Service at your average German or French cafÈ can seem awfully unfriendly to the US tourist - unless he's from New York, and accustomed to the bitter brush-off. Why doesn't the French waiter rush over to top up your coffee like Sue at the diner in Smalltown, USA? One reason for the disparity is that service charges are set in Europe, so the servers have little incentive to deliver that espresso in a timely fashion. They get the same money - or close to it - whether they smile or not.
Now, however, another set of American servants - those who sit on the Supreme Court - have arranged matters so that a meal at the local diner will become more like one in grumpy old Europe.
At issue is the court's ruling in United States v. Fior D'Italia, handed down on June 17. Fior d'Italia is a San Francisco restaurant, and by siding against it, and for the Internal Revenue Service, the Supreme Court assailed the one lever customers have to influence service at their favourite gastronomic establishment: tipping.
The story starts with taxes. Since the second world war, the IRS and its forerunner, the Bureau of Internal Revenue, have had a sure means of collecting taxes on the paper earnings of restaurant workers - they do it by withholding.
But it's been harder for the IRS to lay its claim on payroll taxes for the share of servers' earnings that comes in tips. And in America, unlike Europe, a substantial portion of a waiter's earnings do come that way. (Americans tip between 10 and 20 per cent, unless they are furious and brave. Then it's zero). That 10 percentage point range has been beneficial to both employees and customers.
Employees like it because they can bring in sweet tax-free cash. Employees and restaurants have often have a "don't ask, don't tell" policy, which frees workers to pocket tips untaxed. Untaxed tips may be illegal, but their lure is part of what makes many unskilled Americans want to work. That is something you would think the Feds would want to leave undisturbed, since they spend billions of dollars a year on tax and welfare-to-work programmes written to achieve precisely the same goal.
Customers like tipping because they can reward good service or punish the waiter who dropped the lobster. This is a big part of the American "customer is king" culture, and a powerful one.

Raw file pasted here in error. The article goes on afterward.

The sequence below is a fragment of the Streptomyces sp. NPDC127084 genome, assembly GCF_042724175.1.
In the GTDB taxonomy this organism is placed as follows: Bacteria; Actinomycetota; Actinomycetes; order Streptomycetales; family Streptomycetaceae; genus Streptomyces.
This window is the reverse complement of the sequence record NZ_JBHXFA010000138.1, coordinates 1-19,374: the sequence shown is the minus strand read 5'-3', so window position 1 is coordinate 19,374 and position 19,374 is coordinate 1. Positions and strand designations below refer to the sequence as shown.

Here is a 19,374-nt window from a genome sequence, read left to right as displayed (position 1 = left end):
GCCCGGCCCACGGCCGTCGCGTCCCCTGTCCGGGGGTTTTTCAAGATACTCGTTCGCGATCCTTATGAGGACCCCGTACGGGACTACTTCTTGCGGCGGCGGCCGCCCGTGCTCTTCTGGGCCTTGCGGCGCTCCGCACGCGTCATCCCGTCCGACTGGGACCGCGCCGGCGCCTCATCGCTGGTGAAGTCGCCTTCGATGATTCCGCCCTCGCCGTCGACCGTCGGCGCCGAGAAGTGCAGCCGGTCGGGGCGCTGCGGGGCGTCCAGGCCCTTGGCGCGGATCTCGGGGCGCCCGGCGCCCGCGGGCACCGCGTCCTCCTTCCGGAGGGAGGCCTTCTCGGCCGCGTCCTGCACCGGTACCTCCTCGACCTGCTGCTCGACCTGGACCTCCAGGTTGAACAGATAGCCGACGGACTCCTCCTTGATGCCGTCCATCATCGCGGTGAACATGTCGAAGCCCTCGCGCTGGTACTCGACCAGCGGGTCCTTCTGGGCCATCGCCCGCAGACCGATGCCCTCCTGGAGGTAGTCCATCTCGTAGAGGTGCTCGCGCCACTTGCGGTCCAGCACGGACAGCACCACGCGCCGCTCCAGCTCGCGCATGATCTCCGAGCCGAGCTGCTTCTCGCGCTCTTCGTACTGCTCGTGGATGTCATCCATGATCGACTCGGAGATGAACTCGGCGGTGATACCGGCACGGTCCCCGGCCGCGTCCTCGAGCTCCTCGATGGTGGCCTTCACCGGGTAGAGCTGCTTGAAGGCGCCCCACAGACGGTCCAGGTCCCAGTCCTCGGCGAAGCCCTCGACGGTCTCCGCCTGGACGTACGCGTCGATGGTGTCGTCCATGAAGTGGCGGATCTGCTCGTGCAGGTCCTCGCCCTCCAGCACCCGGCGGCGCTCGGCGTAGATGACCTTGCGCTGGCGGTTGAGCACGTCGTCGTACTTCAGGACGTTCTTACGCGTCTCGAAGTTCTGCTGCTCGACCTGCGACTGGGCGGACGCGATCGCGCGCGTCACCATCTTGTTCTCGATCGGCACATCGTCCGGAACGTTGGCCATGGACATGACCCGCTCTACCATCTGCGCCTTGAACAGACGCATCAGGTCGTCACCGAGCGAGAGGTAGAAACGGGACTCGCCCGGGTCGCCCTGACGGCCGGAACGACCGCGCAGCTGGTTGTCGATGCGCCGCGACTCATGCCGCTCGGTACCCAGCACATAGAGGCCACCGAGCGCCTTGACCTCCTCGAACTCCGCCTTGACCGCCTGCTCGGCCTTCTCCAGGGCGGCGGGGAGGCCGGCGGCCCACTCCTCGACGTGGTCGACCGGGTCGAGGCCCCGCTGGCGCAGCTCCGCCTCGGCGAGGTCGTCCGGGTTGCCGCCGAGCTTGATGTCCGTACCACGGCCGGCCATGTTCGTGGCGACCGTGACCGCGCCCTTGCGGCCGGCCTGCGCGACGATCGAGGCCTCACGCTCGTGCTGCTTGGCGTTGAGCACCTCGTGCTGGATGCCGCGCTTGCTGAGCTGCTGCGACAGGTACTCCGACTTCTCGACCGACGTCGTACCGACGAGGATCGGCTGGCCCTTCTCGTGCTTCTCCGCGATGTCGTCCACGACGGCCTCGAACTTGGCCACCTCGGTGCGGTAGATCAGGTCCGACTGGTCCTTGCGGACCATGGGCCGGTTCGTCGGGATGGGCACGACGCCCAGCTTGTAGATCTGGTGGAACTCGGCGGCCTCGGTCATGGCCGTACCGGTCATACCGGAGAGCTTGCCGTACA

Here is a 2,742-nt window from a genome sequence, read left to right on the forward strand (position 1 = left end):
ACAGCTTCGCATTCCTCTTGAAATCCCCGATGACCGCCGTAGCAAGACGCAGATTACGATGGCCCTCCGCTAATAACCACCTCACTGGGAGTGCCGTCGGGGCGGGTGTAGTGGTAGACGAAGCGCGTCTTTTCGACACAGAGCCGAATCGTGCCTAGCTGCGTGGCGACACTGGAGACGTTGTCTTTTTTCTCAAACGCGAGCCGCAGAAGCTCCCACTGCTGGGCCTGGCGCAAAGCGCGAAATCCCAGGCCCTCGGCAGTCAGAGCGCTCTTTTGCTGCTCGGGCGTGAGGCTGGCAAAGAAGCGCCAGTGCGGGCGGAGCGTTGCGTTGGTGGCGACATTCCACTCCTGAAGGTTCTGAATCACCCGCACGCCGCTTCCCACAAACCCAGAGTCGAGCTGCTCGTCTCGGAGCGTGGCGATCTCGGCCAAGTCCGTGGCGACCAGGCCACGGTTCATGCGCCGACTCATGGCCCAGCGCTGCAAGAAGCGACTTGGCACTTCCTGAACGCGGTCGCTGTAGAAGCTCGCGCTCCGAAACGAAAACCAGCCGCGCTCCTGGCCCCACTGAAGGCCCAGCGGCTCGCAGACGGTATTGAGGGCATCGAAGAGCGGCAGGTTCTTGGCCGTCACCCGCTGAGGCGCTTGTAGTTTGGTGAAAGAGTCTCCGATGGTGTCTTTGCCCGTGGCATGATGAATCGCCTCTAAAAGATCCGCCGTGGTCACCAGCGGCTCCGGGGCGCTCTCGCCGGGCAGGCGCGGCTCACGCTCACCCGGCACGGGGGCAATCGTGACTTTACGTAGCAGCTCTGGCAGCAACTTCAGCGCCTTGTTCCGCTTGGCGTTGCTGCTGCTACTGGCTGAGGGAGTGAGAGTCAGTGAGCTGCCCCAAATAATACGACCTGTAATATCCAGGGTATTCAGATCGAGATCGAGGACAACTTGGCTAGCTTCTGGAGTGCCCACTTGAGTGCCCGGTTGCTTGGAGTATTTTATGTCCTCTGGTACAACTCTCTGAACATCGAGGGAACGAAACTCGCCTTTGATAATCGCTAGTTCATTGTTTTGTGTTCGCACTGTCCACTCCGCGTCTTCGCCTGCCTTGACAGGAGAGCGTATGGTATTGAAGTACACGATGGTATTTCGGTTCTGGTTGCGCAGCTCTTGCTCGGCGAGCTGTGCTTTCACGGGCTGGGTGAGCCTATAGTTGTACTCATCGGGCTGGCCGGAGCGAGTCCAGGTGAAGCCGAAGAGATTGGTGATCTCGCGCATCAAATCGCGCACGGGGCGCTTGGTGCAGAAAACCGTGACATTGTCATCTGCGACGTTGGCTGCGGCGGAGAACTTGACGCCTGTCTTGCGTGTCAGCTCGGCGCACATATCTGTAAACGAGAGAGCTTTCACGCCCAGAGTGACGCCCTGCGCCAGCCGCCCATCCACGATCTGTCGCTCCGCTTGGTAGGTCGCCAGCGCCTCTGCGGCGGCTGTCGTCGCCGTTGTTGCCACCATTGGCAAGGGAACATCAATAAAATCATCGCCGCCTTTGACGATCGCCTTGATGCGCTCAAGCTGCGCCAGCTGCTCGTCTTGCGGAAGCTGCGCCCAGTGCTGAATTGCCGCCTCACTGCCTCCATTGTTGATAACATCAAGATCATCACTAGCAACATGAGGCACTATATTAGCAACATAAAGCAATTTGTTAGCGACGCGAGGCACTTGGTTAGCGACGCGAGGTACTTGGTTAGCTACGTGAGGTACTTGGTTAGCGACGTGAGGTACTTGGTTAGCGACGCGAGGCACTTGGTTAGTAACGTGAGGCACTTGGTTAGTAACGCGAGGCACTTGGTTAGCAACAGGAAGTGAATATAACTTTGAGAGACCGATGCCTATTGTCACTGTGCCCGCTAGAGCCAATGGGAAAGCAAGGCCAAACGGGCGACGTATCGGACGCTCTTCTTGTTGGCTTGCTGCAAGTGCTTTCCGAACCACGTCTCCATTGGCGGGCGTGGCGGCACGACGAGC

Naturally, the Feds have, over the decades, sought to grab their elusive share of the tip booty. Still, much has gone unreported. In the Fior d'Italia case, summed up on the National Restaurant Association webpage (http://www.restaurant.org/rusa/magArticle.cfm?ArticleID=718), the IRS reviewed the restaurant's credit card receipts, finding a tipping rate that averaged a little over 14 per cent. Then it presumed the same rate on cash revenue, and concluded that workers had failed to report $304,000 in income for a two-year period. It charged the restaurant for back taxes of $23,262 (FICA of 7.65 per cent).
In its 6-3 ruling, the high court gave the IRS the authority to go after such unreported cash by estimating the amount of cash tips that go to employees (for details on the jurisprudence see David Lui-Sher's story in the June 24 issue of Tax Notes). This will have several unpalatable consequences. The first is that restauranteurs may owe a lot of back taxes on unpaid employee FICA.
"There's the possibility that the IRS could assess restauranteurs back to 1988, the year when federal law imposed FICA tax on employers on tips," says Peter Kilgore of the National Restaurant Association, which helped pay Fior d'Italia's legal expenses. "For a small restaurant, which operates fairly close to the margin this could affect financial viability." Bye bye bistro.
Then there is the fact that the collector, in this instance, is not likely to be the IRS. It will be the restaurant. As dissenting justice David H. Souter wrote, the ruling "saddles employers with a burden unintended by Congress". This is bad news on the unemployment front, for it affects principally low-wage jobs, those most sensitive to incremental changes in the employment market. Employers will be a little less generous in creating new positions when they know they have to chase after waiters, demanding their tip figures.
"One of the fall-outs of this decision is that employers may feel compelled to become the tip police, browbeating employees," says Mr Kilgore. In other words, the congeniality of restaurant culture will be eroded.
Most damaging of all, employees will be less likely to bid for extravagant tips through extraordinary service, knowing they will now pay taxes on the extra money. To them this feels like an increase on their marginal tax rate, something our lawmakers tell us they only impose on "the rich". The restaurant industry is seeking redress in Congress.
The general point here is not that the Feds don't deserve the money. It is that when it comes to dining, what happens on the margin affects every tiramisu - yours too.
© Copyright 2002 Financial Times
Available for order: